This year there is a range of activities suitable for people of all ages that are on across our island state.

But to mark the change in season, there is often no better place to go than one of the many gardens that feature in this year's Blooming Tasmania.

Although only small in comparison to the rest of Australia, the island state enjoys some of the country's most plant-friendly climates.

It also has the advantage of four distinct seasons, fertile soil, clean rivers and waterways, as well as varied landscape that can change from rugged mountains to coastal plains in the blink of an eye.

This means that along with seeing your more typical Australian flowering plants and trees, you can also catch a glimpse of thick rainforests, European-inspired gardens and unique coastal vegetation.

To make planning your visit of Tasmania's unique garden attractions, you can download the Great Days Out guide from the Blooming Tasmania website.

Other great events to fill up your September calendar include the Daffodil, Camellia and Floral Art Show (September 7-8), as well as the Launceston Horticultural Society Daffodil and Camellia Show (September 15-16).

Extending from September through to October is the Katandra Garden and Bulb Farm Daffodil display (September 23 – October 7), Colours of Wynyard (September 23 – October 14) and the Table Cape Tulip Farm Open Days (September 24 – October 19).

Given that spring – and especially October – is tulip season in Tasmania, you might want to make a beeline for as many showings of this bulbous plant as possible and put Bloomin' Tulips (October 14) in your diary.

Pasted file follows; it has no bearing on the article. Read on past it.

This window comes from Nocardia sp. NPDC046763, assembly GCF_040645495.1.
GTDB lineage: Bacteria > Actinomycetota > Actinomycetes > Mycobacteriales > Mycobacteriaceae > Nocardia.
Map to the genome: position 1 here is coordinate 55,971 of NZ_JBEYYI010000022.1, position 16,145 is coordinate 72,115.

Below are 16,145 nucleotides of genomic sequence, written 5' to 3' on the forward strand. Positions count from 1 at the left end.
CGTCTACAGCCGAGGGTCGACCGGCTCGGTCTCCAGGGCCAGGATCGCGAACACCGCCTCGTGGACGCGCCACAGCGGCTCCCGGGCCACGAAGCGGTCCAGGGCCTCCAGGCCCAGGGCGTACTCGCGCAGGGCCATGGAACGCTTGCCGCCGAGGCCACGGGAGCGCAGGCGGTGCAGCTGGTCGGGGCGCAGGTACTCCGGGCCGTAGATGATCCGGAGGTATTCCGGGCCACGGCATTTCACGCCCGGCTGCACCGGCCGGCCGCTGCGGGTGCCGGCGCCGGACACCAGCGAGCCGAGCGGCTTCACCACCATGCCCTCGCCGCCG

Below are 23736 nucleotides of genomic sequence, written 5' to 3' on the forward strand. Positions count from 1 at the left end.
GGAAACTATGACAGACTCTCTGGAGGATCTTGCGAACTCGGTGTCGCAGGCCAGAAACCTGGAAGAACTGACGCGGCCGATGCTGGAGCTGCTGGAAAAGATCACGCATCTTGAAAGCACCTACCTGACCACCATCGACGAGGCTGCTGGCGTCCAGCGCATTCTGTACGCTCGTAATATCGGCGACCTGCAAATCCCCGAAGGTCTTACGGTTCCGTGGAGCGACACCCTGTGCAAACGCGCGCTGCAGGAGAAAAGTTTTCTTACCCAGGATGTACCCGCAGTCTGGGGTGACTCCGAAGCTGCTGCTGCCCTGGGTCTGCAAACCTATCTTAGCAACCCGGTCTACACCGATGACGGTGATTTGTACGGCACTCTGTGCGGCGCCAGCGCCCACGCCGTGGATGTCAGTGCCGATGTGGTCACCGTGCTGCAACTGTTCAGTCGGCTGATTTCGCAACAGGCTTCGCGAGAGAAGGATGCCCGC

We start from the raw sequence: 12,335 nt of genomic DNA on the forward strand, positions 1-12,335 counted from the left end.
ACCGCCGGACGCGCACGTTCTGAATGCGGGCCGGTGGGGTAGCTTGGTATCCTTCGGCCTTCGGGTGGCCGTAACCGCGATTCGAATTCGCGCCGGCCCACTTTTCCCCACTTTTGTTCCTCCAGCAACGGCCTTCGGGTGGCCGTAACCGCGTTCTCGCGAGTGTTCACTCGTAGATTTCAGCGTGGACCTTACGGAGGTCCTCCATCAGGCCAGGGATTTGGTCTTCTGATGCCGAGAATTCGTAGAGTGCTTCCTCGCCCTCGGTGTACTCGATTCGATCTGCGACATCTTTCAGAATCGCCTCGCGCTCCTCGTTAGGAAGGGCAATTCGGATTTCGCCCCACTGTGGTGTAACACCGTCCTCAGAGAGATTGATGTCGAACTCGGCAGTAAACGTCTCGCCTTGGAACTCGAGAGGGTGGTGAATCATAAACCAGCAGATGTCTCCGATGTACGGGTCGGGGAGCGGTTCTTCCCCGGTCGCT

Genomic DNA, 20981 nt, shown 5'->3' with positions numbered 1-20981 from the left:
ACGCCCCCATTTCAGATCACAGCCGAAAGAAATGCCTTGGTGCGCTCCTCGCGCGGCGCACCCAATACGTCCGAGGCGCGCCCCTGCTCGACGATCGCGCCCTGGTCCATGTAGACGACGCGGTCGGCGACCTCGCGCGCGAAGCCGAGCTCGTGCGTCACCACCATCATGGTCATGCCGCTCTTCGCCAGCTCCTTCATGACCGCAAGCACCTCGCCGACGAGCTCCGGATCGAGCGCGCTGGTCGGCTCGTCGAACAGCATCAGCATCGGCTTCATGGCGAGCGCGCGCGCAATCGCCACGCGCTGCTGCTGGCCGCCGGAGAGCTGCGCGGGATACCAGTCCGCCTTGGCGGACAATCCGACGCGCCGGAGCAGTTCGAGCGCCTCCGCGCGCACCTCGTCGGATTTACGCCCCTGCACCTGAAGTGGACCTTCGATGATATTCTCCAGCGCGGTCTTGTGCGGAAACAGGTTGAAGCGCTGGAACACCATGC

Blooming Tasmania

Tulip Farm near Wynyard

Culzean Gardens Westbury Northern Tasmania Image Credit - John de la Roche

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They say the view from the passenger's seat is often the best one and it seems this is true when it comes to coach tours in Tasmania.

While you let the driver make all the important decisions, you can enjoy putting your feet up, enjoying the view or catching a quick afternoon nap before arriving at your next destination.

Coach tours and other small group services are available throughout Tasmania with departures at all times of year.

If you plan on travelling from one city to the next, you might want to book in with AAT Kings, APT, Scenic Tours, and Great Value Coach Tours.

These companies will be able to advise you on the best rates and prices depending on the number of people travelling, as well as your preferred journey times.

A range of local businesses including Experience Tasmania and Tasmania Tours also offer guided excursions and day tours that are often described as a great way of getting, in smaller vehicles, to known places off the beaten track.

If you are keen to step outdoors, breath in fresh mountain air or take your taste buds on a trip through all parts of Tasmania, you will be able to do so in a selection of comprehensive itineraries. See a full listing here.

Great Value Holidays Coach from Tasmania's Redline

Cradle Coast Tours Operating in Tasmania's North West

McDermott's Coaches Tourism Award Winner

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Whether you prefer the slow moving waters of a river or waves that lash against the shoreline, you will be spoilt for choice in the small town of Scamander.

From surfing to swimming and fishing for bream, the wide range of activities on offer in this seaside town continue to make it a popular tourist destination.

And it is this variety, as well as the gorgeous views, that are some of the reasons why so many people are keen to take advantage of experiences accommodation in the area. Explore the upper reaches of the picturesque Scamander River on a cruise or venture south to the Douglas-Aspley National Park, swim or sun bake.

There are also a number of small towns up and down the Tasman Highway for you to discover on day trips, and the chance to mingle with the locals at popular eateries and restaurants. It’s a wind down town.